Article in English | MEDLINE | ID: covidwho-1444230

ABSTRACT

The severe acute respiratory syndrome coronavirus-2 (SARS-CoV-2), responsible for the coronavirus disease of 2019 (COVID-19) pandemic, has affected and continues to affect millions of people across the world. Patients with essential arterial hypertension and renal complications are at particular risk of the fatal course of this infection. In our study, we have modeled the selected processes in a patient with essential hypertension and chronic kidney disease (CKD) suffering from COVID-19, emphasizing the function of the renin-angiotensin-aldosterone (RAA) system. The model has been built in the language of Petri nets theory. Using the systems approach, we have analyzed how COVID-19 may affect the studied organism, and we have checked whether the administration of selected anti-hypertensive drugs (angiotensin-converting enzyme inhibitors (ACEIs) and/or angiotensin receptor blockers (ARBs)) may impact the severity of the infection. Besides, we have assessed whether these drugs effectively lower blood pressure in the case of SARS-CoV-2 infection affecting essential hypertensive patients. Our research has shown that neither the ACEIs nor the ARBs worsens the course infection. However, when assessing the treatment of hypertension in the active SARS-CoV-2 infection, we have observed that ARBs might not effectively reduce blood pressure; they may even have the slightly opposite effect. On the other hand, we have confirmed the effectiveness of arterial hypertension treatment in patients receiving ACEIs. Moreover, we have found that the simultaneous use of ARBs and ACEIs averages the effects of taking both drugs, thus leading to only a slight decrease in blood pressure. We are a way from suggesting that ARBs in all hypertensive patients with COVID-19 are ineffective, but we have shown that research in this area should still be continued.


Subject(s)
COVID-19/complications , Essential Hypertension/complications , Renal Insufficiency, Chronic/complications , COVID-19/metabolism , COVID-19/physiopathology , Computer Simulation , Essential Hypertension/metabolism , Essential Hypertension/physiopathology , Humans , Models, Biological , Renal Insufficiency, Chronic/metabolism , Renal Insufficiency, Chronic/physiopathology , Renin-Angiotensin System , SARS-CoV-2/isolation & purification , SARS-CoV-2/physiology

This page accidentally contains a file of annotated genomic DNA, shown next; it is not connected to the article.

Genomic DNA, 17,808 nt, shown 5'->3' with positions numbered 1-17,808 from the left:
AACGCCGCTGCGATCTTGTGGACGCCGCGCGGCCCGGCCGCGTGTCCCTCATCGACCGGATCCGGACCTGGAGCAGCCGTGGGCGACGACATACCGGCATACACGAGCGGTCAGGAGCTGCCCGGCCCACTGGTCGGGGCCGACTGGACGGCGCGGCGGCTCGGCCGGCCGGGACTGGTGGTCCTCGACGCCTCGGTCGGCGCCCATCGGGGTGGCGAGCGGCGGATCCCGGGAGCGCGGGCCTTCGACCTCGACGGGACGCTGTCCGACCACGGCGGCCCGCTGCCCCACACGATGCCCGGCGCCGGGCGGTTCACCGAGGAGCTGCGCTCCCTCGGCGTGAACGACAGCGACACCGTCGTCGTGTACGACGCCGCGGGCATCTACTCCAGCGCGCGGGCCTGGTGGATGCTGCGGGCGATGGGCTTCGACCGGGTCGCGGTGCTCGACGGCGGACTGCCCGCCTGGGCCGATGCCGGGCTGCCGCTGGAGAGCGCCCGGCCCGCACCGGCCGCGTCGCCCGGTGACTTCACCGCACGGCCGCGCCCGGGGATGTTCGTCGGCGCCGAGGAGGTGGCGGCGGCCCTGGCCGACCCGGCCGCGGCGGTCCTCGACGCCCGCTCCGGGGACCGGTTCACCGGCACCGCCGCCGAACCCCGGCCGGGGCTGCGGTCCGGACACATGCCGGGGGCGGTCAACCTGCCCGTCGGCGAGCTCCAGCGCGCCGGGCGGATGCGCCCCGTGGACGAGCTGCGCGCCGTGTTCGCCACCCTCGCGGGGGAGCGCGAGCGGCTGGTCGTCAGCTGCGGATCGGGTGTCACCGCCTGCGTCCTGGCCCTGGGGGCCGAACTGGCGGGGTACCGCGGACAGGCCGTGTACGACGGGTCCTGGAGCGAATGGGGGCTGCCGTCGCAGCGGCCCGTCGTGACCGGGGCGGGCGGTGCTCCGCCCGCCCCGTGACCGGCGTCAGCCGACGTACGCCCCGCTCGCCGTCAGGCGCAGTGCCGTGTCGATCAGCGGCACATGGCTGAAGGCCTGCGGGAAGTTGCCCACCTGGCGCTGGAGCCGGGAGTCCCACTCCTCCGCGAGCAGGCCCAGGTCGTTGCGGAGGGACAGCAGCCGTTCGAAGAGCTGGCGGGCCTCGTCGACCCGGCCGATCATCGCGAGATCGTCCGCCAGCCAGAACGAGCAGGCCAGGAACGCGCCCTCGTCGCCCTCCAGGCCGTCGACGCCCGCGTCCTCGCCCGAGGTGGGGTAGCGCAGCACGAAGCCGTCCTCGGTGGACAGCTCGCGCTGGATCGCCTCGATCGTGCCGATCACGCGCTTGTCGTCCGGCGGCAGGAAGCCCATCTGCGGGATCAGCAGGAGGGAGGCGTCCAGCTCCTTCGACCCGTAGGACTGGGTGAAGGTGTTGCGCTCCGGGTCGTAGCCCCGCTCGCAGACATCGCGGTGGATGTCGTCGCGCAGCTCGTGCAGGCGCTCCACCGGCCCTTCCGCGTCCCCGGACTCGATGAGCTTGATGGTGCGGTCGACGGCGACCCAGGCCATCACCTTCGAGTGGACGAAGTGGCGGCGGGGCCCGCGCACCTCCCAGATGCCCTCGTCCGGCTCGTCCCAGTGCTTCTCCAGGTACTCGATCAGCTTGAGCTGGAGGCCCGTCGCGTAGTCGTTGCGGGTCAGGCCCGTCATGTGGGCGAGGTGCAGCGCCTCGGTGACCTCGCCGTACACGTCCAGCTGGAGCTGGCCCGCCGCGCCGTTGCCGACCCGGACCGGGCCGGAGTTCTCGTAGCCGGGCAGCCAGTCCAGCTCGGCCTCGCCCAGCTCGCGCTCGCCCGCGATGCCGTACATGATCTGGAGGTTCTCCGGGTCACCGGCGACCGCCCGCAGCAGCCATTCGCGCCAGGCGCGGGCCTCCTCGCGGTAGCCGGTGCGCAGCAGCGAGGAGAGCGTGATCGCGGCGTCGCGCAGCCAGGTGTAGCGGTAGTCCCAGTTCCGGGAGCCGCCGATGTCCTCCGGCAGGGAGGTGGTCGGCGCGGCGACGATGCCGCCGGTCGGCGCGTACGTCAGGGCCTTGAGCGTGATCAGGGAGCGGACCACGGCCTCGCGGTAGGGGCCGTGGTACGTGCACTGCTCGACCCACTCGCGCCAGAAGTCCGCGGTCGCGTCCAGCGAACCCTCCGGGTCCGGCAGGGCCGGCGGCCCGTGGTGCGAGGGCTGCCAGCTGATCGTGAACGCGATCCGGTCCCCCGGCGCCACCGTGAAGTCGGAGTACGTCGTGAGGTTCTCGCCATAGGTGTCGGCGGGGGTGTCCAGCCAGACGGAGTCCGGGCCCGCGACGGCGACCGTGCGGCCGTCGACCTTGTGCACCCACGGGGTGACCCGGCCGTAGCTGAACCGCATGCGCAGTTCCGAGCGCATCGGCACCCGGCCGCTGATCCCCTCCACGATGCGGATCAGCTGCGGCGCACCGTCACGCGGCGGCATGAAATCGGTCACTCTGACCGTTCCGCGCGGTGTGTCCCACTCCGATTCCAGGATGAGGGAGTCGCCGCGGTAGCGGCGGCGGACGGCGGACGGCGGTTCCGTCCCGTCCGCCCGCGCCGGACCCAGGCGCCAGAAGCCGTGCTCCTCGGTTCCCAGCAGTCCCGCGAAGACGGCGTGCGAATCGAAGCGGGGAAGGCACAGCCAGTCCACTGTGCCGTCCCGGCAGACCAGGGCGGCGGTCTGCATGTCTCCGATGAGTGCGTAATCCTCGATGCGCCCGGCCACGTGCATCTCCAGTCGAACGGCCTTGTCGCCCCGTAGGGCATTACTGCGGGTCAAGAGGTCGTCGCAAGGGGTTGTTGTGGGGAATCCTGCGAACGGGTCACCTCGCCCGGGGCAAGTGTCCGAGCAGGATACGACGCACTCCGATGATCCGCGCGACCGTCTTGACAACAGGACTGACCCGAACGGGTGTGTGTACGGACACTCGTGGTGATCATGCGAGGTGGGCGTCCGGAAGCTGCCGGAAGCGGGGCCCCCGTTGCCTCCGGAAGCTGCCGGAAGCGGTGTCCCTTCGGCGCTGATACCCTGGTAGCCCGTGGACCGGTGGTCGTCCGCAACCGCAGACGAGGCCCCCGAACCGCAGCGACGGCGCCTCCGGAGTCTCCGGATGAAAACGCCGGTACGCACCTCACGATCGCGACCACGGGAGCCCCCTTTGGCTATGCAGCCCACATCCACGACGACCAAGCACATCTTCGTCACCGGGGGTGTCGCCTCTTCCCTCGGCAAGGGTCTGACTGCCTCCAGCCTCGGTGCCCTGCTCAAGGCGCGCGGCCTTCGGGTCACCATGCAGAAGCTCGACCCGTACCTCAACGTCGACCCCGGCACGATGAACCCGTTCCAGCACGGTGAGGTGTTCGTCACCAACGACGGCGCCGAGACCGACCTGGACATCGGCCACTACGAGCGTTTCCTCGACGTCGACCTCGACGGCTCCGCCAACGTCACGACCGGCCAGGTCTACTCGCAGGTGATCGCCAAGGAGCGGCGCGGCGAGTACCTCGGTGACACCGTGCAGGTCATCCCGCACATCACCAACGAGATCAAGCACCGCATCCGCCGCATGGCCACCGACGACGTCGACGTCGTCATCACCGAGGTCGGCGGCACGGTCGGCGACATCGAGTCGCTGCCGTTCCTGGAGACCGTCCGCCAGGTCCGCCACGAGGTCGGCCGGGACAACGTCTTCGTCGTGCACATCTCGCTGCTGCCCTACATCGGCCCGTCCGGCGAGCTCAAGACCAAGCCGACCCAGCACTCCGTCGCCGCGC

5.
BMC Nephrol ; 22(1): 254, 2021 07 06.
Article in English | MEDLINE | ID: covidwho-1318277

ABSTRACT

BACKGROUND: CKD is common in heart failure (HF) and associated with morbidity and mortality, yet life-prolonging medications such as renin-angiotensin-aldosterone inhibitors (RAASi) are underused due to risk of hyperkalaemia. Sodium zirconium cyclosilicate (SZC) is a potassium-binding medication that has been shown to reduce incidence of hyperkalaemia in CKD, non-CKD, and HF populations, which we propose will support maximisation of RAASi therapy. METHODS: We propose a 1:1 randomised, double-blind, placebo-controlled trial in which participants will receive either SZC or placebo. We will up-titrate participants' RAASi therapy while monitoring their serum potassium levels and adjusting their SZC dose if necessary. Participants with CKD and HF will be recruited from CKD and HF clinics at St George's Hospital. The total study period will be 18 months; 130 participants will be enrolled for approximately two months each following screening. Our primary outcome will be the proportion of participants who achieve maximum RAASi dose while maintaining normokalaemia. Secondary outcomes include participants reaching maximum RAASi dose without severe hyperkalaemia; time from randomisation to hyperkalaemia; time from randomisation to severe hyperkalaemia; number of RAASi dose escalations per participant; final doses of RAASi therapy; changes in quality of life score, eGFR, ACR, serum sodium, troponin T; number and duration of hospital admissions; and within-participant change in serum potassium compared to baseline. DISCUSSION: This trial will be the first to examine the use of SZC for the maximisation of RAASi dosing in patients with advanced CKD and HF. We will assess the impact of achieving target RAASi dosing on hospital admission rates and duration of stay, with the hope that optimum RAASi treatment will translate into reduced morbidity and improved QoL. If clinical benefit is demonstrated, we hope that the joint multidisciplinary CKD-HF approach will be expanded. TRIAL REGISTRATION: EudraCT number 2020-002946-18. Registered on 08 June 2020. Online record pending.


Subject(s)
Heart Failure/complications , Hyperkalemia/prevention & control , Ion Exchange Resins/therapeutic use , Renal Insufficiency, Chronic/complications , Renal Insufficiency, Chronic/drug therapy , Renin-Angiotensin System/drug effects , Silicates/therapeutic use , Angiotensin Receptor Antagonists/administration & dosage , Angiotensin Receptor Antagonists/therapeutic use , Angiotensin-Converting Enzyme Inhibitors/administration & dosage , Angiotensin-Converting Enzyme Inhibitors/therapeutic use , Double-Blind Method , Humans , Mineralocorticoid Receptor Antagonists/administration & dosage , Mineralocorticoid Receptor Antagonists/therapeutic use , Renal Insufficiency, Chronic/physiopathology